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Ars Phoenix/The Viirus, "De(p)letions"

cover imageThis split tape manages to capture what sounds like the final Ars Phonenix release (though vocalist/guitarist/keyboardist Jon Glover and keyboardist/vocalist Caitlyn Grimalkin are continuing as Pass/Ages), and one of only a handful of works by Adam Batley's Viirus project. Besides both hailing from the wild lands of Florida (not what I would consider a hotbed for electronic music), they also share the commonality of creating skeletal, yet catchy and moody electronic pop, making for an exceptional pairing.

Pop Nihil

If it is truly the final release from Glover/Grimalkin and Mike Cruickshank, they are going out on an especially high note.Their four songs fit in consistently with their previous split with Burnt Hair and their Violent Rain LP with mostly midpaced structures and the occasional uptempo surprise.Lead by some excellently produced snappy synthetic drums, "Wings of a Millstone" opens their half of the tape on a strong note.Vocals are kept in the distance to maximize the sense of space created, which also accentuates the slow guitar melodies Glover provides.

The trio begin "Grey is the Only Line" with a wonderful pulsating synth line with rhythmic accents, and the guitar melody again making for an excellent focal point.The overall feel is slow, dour, and depressing, but the heavy syndrum sound gives it the edge to make it stand out strongly.The closing "Thoreau Goes to Ferguson" is similarly paced, but with a distinctly strong bass line, and Glover’s vocals mixed more up front compared to most of the other album.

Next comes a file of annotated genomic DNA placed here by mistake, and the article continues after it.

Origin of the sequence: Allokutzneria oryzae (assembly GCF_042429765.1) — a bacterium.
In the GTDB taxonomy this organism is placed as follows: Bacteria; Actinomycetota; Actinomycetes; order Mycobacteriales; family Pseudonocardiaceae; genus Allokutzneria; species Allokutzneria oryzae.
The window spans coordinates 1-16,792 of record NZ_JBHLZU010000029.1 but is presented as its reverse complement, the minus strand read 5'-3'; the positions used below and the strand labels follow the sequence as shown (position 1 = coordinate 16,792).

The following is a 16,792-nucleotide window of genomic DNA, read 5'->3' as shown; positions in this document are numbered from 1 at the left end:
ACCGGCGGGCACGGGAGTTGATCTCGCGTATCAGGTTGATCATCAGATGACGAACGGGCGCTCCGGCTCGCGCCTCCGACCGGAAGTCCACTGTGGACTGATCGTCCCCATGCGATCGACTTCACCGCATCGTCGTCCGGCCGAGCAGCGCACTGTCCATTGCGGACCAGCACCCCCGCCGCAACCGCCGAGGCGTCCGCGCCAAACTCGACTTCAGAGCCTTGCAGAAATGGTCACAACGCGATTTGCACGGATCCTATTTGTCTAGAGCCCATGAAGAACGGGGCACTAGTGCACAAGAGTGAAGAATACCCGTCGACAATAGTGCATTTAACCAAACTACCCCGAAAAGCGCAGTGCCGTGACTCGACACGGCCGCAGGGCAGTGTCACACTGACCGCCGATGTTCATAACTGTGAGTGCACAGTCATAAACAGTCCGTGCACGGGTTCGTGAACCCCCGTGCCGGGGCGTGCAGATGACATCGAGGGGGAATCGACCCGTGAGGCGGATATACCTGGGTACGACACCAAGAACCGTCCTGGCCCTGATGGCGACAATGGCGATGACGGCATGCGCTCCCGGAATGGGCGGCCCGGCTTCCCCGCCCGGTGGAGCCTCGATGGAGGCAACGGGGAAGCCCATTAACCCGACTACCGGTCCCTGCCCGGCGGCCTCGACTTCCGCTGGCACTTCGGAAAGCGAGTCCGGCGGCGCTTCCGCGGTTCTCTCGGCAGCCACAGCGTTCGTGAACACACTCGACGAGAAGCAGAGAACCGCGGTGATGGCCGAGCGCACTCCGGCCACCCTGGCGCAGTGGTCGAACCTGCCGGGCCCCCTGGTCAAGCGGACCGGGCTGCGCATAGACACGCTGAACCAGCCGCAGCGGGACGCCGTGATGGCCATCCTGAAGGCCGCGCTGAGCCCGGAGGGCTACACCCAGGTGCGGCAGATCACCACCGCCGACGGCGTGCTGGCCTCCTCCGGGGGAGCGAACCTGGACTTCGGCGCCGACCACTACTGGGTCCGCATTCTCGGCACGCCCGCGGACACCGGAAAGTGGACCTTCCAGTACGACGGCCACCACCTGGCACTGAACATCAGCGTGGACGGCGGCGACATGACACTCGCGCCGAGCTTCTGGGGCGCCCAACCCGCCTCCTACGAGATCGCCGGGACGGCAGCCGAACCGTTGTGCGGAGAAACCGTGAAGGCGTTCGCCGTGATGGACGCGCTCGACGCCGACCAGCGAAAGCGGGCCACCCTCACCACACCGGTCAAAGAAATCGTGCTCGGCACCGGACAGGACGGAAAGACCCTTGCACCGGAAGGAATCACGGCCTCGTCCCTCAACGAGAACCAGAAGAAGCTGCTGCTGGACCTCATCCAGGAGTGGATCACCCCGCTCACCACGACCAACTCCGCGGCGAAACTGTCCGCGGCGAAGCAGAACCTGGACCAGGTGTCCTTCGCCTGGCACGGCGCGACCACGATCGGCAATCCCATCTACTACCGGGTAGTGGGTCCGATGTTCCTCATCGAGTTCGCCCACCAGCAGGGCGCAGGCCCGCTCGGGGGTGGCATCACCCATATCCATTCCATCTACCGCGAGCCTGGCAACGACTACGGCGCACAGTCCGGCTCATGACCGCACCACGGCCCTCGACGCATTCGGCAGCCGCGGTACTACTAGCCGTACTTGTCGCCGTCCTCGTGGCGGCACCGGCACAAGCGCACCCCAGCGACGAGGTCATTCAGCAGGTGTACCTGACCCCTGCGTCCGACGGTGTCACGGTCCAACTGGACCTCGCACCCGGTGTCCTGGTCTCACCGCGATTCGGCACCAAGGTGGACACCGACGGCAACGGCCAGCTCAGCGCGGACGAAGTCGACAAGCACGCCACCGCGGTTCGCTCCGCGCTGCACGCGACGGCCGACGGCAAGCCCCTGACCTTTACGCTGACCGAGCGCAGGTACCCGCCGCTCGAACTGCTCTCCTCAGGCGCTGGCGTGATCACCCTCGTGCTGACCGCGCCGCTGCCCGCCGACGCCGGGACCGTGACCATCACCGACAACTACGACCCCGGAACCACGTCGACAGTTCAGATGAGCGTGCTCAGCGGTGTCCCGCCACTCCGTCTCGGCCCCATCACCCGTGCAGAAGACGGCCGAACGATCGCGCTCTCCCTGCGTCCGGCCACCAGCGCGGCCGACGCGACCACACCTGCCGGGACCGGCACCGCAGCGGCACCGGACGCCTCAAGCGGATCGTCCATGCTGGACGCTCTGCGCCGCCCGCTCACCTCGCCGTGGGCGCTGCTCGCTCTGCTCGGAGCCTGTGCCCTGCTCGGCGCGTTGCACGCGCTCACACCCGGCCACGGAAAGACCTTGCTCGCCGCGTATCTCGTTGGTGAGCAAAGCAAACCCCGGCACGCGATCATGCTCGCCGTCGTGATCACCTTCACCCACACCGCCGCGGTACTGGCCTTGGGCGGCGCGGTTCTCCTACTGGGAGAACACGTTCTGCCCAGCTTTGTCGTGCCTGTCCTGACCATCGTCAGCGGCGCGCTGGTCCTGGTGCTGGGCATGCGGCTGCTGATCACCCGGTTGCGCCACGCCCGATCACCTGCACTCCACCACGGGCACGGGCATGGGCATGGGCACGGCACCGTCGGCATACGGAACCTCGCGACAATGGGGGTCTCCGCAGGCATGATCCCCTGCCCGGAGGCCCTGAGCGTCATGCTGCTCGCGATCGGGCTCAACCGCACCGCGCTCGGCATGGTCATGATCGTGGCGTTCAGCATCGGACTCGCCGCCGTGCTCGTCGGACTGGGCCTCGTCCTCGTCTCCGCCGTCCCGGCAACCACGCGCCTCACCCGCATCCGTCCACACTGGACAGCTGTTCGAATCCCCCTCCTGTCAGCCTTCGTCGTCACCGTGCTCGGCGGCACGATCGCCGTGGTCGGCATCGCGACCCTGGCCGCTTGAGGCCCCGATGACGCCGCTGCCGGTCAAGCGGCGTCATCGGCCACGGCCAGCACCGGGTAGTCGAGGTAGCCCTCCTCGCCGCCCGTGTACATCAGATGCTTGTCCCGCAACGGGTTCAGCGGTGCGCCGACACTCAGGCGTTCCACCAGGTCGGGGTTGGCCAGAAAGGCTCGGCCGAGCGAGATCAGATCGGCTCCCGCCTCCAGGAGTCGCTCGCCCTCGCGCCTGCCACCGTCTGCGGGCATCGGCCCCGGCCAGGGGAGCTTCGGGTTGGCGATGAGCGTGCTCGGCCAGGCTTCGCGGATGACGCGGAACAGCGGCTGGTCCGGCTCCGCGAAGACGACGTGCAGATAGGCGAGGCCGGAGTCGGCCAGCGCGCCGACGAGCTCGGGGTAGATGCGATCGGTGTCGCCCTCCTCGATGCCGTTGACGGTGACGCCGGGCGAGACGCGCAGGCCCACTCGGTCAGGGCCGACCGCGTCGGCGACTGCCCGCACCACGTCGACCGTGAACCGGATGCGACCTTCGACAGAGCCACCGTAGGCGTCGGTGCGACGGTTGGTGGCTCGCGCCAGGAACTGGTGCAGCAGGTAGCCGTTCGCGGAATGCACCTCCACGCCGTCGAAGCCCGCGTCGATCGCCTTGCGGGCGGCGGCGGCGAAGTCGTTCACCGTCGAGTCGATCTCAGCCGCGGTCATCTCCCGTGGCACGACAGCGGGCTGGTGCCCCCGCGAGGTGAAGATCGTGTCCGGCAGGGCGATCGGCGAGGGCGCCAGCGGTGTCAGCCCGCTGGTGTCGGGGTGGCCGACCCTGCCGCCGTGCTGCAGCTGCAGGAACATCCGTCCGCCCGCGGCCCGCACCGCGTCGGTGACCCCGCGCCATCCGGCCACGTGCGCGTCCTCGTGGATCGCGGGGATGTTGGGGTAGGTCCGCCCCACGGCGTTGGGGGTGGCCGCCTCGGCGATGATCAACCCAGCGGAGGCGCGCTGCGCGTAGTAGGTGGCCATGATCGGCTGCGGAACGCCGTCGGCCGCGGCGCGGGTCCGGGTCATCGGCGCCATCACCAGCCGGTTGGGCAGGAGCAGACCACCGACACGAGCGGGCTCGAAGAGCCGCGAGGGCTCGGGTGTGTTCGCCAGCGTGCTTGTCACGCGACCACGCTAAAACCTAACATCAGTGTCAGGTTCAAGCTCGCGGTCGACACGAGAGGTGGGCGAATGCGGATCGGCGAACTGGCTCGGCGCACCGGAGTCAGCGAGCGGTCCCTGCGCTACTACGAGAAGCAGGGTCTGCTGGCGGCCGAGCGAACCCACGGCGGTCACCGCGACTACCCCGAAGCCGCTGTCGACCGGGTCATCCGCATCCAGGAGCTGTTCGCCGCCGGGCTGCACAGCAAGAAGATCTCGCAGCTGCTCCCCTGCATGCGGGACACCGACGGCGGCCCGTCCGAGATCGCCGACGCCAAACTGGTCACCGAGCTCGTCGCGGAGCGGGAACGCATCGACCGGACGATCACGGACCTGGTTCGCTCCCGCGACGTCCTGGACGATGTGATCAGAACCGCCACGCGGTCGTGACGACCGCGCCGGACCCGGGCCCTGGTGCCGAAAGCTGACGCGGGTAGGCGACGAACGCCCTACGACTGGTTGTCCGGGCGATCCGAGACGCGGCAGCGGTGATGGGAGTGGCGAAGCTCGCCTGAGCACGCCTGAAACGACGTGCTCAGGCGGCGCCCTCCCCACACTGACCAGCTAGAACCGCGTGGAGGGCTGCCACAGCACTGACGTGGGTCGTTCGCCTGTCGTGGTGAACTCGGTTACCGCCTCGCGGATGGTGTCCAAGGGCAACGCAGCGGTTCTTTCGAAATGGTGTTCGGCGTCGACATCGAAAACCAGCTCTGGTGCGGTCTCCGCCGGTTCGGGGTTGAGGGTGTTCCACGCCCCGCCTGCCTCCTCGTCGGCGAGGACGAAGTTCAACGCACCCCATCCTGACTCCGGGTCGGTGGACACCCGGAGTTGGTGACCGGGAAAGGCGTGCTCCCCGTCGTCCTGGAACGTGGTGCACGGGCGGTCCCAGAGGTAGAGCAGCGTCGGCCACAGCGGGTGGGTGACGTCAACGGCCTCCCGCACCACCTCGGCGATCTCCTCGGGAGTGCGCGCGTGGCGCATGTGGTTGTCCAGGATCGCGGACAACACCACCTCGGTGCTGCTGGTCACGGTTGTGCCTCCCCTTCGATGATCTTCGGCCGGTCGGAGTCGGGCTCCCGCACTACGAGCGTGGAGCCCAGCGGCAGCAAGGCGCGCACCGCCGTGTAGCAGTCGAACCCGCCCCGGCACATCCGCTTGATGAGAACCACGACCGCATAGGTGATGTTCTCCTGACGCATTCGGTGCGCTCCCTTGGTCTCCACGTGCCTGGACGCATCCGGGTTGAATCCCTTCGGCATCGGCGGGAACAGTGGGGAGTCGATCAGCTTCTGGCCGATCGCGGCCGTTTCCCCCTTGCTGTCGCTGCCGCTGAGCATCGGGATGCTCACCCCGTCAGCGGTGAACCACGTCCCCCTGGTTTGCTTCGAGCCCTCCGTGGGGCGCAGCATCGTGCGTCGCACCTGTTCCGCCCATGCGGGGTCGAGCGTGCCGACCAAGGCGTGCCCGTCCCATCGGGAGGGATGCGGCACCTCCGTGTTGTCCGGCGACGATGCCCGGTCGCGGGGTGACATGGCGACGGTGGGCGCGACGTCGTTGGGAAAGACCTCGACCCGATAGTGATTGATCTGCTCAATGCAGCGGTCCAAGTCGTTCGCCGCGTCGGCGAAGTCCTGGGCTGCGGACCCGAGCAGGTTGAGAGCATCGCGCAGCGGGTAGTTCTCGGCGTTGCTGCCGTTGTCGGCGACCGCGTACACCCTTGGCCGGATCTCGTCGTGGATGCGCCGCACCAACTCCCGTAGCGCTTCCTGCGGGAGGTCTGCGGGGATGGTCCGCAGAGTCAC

The high point for the Ars Phoenix half is the previously released (as a video) "Lifetime Supply."With its faster tempo and slightly harder drive contrasting the more moody songs very well, it excels in its energy and catchiness.That edge, plus a memorable chorus from both Glover and Grimalkin, results in one of the band’s strongest works, and one that makes their imminent dissolution even more disheartening.

On the other half, The Viirus begins with at first a loose progression of analog synths on "Our Image" that quickly transitions into a fast paced drum machine lead piece.Batley's vocals eventually appear, muted in a very fitting manner.The closing song "Forever (Unlasting)" has a similarly stripped down, but extremely effective arrangement.A catchy synth sequence and snappy drums result in an exceptional sounding work; a mix that may not be overly complicated but excels from the basics.

The sharp drum machine programming stands out sharply on "Freddy’s Hand" with throbbing synths behind, giving a dark, bleak feel immediately to the song.With Batley’s vocals taking on a more monotone, disconnected sound, the piece comes together with a strong hint of EBM to it.The following "Mask My Face" goes in a different direction, immediately apparent from the stammering 808 beat that opens the piece up.The intentionally Spartan arrangement, and the heavily vocoded vocal style makes for an oddly loose piece amidst the more structured songs.

Ars Phoenix's more moody half of this tape is balanced very well with The Viirus' synthetic, yet more driving sound overall.With the latter’s eccentricity and the former’s stand out "Lifetime Supply," the total package is a superlative one.My only gripe is that neither of these bands were active when I served my time in Florida, since it would have made for a much better experience overall.